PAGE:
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Photo: Ole Spata/Picture Alliance via Getty Images

President Biden will send an additional 20 million doses of coronavirus vaccines to other countries by the end of June, including shots authorized by the FDA for use in the U.S., White House press secretary Jen Psaki said Monday.

Why it matters: It will be the first time the U.S. has sent Pfizer, Moderna, and Johnson & Johnson vaccine doses abroad. The administration previously announced plans to export 60 million doses of the AstraZeneca vaccine, which has not been authorized domestically.

  • 80 million is the highest number of doses donated by any country in the world, according to Psaki.
  • She did not comment on where the 60 million AstraZeneca vaccines will go, saying that decision will come after it receives clearance from the FDA in the next few weeks.

Between the lines: By the end of June, it's likely the U.S. will have more than 20 million authorized doses sitting around. States have already started turning down their federal vaccine allocations as demand has dropped.

The big picture: The U.S. has faced criticism for hoarding vaccines, especially as supply outpaces demand domestically. Among the world's four major vaccine producers, America has kept nearly its entire supply up to now.

Go deeper: The global line for coronavirus vaccines stretches back to 2023

Go deeper

Aug 24, 2021 - Health

Unvaccinated 29 times more likely to be hospitalized with COVID-19, CDC study says

Nurses reposition a COVID patient in the ICU in Torrance, Calif. Photo: Francine Orr/Los Angeles Times via Getty Images

Infection and hospitalization rates in late July were five and 29 times higher, respectively, among unvaccinated people in Los Angeles County than the fully vaccinated, according to a new report out Tuesday from the CDC.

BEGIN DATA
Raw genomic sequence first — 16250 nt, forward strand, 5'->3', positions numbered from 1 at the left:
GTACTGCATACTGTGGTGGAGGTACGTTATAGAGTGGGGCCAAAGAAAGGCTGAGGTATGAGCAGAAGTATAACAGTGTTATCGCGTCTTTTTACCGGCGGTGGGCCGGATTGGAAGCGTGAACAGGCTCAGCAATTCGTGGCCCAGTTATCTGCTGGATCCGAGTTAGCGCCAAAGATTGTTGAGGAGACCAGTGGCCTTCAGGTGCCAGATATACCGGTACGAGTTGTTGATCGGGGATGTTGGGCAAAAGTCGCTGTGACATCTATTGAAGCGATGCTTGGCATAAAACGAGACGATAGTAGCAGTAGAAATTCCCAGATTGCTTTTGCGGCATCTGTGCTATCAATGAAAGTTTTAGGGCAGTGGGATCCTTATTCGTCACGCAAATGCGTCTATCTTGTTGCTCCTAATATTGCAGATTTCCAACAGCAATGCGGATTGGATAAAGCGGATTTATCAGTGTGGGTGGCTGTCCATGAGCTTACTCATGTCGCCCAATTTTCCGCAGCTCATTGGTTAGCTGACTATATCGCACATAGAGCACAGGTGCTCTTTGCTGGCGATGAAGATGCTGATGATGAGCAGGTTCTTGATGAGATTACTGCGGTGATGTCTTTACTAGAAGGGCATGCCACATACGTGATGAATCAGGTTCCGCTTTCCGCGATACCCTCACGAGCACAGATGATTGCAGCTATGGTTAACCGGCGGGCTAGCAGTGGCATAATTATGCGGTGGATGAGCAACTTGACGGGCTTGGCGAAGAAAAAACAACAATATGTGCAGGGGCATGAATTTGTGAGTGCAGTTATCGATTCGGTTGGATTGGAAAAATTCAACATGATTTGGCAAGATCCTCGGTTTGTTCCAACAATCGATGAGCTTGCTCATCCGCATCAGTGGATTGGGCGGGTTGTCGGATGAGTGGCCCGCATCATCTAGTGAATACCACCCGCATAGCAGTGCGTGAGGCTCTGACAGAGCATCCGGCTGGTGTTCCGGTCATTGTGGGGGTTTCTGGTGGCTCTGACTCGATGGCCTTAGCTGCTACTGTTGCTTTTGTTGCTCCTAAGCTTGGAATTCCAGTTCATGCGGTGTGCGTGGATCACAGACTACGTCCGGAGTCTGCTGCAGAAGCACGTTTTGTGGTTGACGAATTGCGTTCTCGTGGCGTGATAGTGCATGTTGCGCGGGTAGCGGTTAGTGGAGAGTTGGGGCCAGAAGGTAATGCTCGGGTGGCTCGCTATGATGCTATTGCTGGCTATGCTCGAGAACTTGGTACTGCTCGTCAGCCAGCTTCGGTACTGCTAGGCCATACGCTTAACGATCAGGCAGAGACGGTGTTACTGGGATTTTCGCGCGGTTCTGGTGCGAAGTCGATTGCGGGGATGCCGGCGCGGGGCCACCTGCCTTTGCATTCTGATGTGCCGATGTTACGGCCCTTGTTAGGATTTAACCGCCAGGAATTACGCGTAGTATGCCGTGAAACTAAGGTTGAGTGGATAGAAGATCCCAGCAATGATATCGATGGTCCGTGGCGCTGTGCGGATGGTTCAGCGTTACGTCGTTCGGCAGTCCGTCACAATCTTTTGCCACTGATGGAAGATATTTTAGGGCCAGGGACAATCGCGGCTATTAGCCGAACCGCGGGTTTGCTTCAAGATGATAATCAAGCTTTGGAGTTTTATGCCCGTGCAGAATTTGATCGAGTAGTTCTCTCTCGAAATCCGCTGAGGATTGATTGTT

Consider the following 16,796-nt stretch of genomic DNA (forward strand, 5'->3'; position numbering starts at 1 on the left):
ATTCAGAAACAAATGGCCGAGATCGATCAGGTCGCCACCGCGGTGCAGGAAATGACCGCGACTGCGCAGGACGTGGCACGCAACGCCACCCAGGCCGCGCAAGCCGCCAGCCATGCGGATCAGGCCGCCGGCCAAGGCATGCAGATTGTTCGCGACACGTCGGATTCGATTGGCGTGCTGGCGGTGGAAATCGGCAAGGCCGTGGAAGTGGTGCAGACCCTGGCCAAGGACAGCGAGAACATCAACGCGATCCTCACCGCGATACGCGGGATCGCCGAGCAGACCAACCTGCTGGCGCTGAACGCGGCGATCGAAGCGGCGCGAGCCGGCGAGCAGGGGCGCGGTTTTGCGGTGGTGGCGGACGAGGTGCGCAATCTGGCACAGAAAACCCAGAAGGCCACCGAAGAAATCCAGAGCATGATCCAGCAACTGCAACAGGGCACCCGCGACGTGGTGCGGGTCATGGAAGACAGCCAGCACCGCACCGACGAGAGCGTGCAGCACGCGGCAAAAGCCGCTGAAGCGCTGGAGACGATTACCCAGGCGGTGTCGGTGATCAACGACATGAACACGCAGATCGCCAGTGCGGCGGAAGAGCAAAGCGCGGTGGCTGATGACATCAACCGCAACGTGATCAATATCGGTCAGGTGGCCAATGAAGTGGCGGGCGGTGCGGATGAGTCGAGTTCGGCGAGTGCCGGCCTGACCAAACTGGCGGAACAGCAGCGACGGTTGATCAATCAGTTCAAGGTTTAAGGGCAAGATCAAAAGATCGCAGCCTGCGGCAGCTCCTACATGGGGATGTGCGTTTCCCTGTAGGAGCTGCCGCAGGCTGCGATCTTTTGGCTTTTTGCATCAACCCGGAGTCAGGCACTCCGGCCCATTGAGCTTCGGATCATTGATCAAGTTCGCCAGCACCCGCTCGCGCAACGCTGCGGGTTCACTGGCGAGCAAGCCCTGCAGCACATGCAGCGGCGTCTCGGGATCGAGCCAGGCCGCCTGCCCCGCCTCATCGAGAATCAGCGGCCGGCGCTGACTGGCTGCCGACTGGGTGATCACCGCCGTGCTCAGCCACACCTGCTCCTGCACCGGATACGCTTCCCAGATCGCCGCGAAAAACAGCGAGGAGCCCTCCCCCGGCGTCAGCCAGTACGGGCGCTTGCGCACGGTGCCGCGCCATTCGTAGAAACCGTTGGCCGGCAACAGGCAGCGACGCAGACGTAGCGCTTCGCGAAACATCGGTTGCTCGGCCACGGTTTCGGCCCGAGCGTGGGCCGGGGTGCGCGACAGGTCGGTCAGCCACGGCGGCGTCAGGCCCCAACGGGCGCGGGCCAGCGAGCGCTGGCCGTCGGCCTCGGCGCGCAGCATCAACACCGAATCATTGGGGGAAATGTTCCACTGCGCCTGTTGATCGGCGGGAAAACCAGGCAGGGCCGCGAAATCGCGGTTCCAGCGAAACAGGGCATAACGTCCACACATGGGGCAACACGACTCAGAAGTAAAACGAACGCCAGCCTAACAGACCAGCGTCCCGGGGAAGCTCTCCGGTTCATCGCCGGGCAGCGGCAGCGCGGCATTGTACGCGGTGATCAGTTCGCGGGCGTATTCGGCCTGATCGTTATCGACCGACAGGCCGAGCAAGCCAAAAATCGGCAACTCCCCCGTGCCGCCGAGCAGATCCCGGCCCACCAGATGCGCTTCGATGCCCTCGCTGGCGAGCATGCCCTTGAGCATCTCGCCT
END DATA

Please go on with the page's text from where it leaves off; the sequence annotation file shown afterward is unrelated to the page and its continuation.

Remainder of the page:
Why it matters: Hospitals and state health officials have been warning that the spike in COVID-19 hospitalizations is mostly attributed to unvaccinated adults.

Aug 24, 2021 - Health

Fauci: U.S. can get control of pandemic by spring if vaccinations rise

Anthony Fauci, director of the National Institute of Allergy and Infectious Diseases, during a March Senate hearing in Washington, D.C. Photo: Susan Walsh/AP/Bloomberg via Getty Images

NIAID director Anthony Fauci told CNN on Monday the U.S. could "start getting back to a degree of normality" by next spring if more Americans are vaccinated against COVID-19.

Yes but: "There's no guarantee, because it's up to us," Fauci said in his interview with CNN's Anderson Cooper, noting that another variant could emerge unless the current surge is brought under control.

Missouri attorney general files lawsuit to stop school mask mandates

Missouri Attorney General Eric Schmitt. Photo: Andrew Harrer/Bloomberg via Getty Images

Missouri Attorney General Eric Schmitt filed a lawsuit on Tuesday that aims to stop school districts from imposing mask requirements.

What they're saying: Schmitt alleges in the lawsuit that mask mandates are "not supported by the science and are an arbitrary and capricious measure."

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